Anyway, in the "lying" vein, Scout tells Leann and Ami that the whole thing was Chad's plan, not hers. Scout says she's been faithful, and seems to refer back to an agreement that they had to "stick together." Leann makes a fateful error in judgment that she will replay in her mind for quite some time, I suspect, when she snottily says, "We said we'd stick together, but I never made any promises about final four with you, Scout." Scout says her impression had been that they had just such an arrangement -- that she and Twila and Ami and Leann, who have been allied with each other since very early in the game, would go to the end together. "We didn't ever say anything about the final four with you," Ami says haughtily. The potential fallout from this conversation is so obvious that it's hard for me to imagine what could have possessed Ami and Leann, but there you have it. Scout interviews that she was intending to do "damage control" during this summit, but that it became clear to her that Ami and Leann had abandoned their alliance with her and Twila. "Have you promised Jules?" Scout asks. "I have since promised Jules," Leann confirms. "Okay, so you want Jules to go to the final four," Scout says. Leann nods. "I do," she says. Brilliant! In other words, "I just want you to understand, Scout, that it's the three of us against the four of you." Math, Leann, math! It goes to show you, among other things, that these women have lasted a long time by playing an extremely simple but persistent Pagonging strategy, not by being especially brilliant. They don't have a multi-dimensional game, the way, for instance, Boston Rob did. I've said it many times, and I'm sure I will again -- very often, the most important strategic ability is counting. Scout looks back and forth between Leann and Ami.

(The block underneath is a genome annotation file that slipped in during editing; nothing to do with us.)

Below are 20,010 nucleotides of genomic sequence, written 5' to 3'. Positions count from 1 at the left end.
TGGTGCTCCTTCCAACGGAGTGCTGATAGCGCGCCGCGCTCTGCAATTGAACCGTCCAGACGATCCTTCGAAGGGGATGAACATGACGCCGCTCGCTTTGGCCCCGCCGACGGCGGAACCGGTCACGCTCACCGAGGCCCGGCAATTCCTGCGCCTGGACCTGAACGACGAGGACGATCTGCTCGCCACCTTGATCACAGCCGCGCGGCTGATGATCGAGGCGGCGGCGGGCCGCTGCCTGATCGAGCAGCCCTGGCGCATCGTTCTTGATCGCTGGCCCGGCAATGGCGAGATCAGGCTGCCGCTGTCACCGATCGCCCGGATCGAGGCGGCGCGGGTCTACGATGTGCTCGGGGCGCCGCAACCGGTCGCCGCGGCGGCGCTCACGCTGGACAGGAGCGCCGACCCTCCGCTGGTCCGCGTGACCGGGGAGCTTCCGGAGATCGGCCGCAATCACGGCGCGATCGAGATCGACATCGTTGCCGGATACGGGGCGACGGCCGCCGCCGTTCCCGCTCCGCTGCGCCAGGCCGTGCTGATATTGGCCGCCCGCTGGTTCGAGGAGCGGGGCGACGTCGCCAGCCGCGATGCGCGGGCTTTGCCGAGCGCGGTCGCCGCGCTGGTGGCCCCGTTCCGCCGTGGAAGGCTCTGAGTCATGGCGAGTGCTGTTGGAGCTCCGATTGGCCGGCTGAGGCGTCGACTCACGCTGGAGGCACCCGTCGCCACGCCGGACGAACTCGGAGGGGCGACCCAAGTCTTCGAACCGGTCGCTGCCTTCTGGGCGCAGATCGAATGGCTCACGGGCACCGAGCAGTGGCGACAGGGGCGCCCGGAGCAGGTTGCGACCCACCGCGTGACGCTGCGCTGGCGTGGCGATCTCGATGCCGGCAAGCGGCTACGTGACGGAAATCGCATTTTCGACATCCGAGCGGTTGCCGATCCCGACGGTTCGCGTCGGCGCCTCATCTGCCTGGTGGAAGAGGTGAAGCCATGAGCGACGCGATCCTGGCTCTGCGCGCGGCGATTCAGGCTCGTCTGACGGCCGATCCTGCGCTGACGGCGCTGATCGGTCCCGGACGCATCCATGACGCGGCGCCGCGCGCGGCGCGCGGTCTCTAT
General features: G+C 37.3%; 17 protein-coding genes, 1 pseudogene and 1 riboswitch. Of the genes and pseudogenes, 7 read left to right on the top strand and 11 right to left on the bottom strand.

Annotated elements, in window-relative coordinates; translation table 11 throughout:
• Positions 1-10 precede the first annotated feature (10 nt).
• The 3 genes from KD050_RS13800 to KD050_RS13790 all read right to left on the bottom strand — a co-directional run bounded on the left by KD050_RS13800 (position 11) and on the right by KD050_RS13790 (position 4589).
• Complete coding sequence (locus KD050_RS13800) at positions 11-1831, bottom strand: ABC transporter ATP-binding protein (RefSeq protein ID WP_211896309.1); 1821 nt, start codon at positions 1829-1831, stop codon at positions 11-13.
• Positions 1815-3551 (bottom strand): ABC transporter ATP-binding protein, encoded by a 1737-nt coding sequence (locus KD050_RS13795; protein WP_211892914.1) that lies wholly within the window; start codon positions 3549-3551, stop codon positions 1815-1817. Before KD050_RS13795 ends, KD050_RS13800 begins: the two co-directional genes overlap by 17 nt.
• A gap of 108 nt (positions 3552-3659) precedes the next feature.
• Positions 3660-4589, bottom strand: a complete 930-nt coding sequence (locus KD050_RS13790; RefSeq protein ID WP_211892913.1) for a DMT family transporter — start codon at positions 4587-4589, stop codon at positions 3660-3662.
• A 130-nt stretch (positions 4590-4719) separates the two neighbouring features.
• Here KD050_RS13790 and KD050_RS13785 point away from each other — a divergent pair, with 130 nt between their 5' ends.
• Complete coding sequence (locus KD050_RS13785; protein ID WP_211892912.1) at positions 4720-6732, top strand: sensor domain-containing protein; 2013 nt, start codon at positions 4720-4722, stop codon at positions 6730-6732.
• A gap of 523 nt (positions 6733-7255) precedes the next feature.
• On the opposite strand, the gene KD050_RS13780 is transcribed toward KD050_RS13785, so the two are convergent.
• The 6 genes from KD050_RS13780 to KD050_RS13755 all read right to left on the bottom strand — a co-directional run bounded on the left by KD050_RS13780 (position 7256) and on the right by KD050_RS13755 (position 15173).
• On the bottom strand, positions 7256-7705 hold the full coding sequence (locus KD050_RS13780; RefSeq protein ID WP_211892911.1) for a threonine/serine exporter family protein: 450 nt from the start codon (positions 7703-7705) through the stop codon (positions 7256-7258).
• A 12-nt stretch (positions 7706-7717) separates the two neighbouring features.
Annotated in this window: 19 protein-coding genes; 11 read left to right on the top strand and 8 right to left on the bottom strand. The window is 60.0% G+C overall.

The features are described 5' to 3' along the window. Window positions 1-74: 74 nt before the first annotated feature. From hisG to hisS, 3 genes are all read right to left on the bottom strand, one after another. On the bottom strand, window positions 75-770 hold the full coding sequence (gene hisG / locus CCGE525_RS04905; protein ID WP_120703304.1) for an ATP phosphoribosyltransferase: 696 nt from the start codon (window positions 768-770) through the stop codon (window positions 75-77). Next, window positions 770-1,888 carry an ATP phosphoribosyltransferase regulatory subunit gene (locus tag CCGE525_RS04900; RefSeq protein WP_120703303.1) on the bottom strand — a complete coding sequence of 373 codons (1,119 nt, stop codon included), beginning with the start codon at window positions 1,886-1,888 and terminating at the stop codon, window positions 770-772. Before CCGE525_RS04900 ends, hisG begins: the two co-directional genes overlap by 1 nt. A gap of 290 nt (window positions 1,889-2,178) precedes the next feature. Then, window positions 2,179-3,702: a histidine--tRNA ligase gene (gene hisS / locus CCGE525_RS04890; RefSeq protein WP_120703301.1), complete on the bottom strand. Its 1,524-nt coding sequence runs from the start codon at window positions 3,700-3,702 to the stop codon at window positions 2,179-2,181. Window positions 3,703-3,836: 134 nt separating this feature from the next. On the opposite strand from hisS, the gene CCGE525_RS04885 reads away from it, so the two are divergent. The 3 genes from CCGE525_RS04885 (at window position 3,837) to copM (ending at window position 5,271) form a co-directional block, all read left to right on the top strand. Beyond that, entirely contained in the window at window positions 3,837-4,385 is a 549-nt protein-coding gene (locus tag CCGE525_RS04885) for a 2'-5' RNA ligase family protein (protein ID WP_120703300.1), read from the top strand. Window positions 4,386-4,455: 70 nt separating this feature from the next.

We cut to Scout, throwing her hands up into claws and hissing. Hee. "My hackles came up, and they're still up," she says. She adds, "Whatever happens, 'Vengeance is mine,' sayeth the jury." And there you have, I think (or hope), foreshadowing that if Ami makes it to the final two, she will never get Scout's vote, no matter who else is involved. I certainly hope that's true, because there isn't anyone I would like to see trounced in a vote than Ami.
Volcano! Night, then sunrise, and it is Day 29. Everyone sits around the fire, working on little craft projects, mostly made from coconuts. As it turns out, E-Mom is leaving shortly, and they all thought they'd give her a little something to take back to their loved ones. The gifts look a bit ragtag, but fortunately, it's the thought that counts. And in this case, the thought seems to be, "I cannot get you a card, so...here, okay?" As E-Mom walks down to the beach with the tribe, she and Eliza squeeze in a few more hugs. Eliza voices over that E-Mom's presence has motivated her and made it easier for her to keep going. Another classic sentiment I have now officially heard way too many times for it to be interesting. About to climb into the boat, E-Mom abruptly strips off her purple-pink button-down shirt and hands it to Eliza, leaving herself in only her white sports bra. Eliza explains that E-Mom realized Eliza didn't even have anything with sleeves to wear anymore, so she handed over the shirt. The team waves goodbye to E-Mom's boat, and Scout waves the shirt and calls out, "She came out and stripped to her panties, and left in only her bra! She is our kind of woman!" I don't like Scout much, but...heh. I'm also happy we didn't see the "panties" part, I think. That's just unnecessary. Leann gives Eliza a hug as she sniffles over her mother's departure.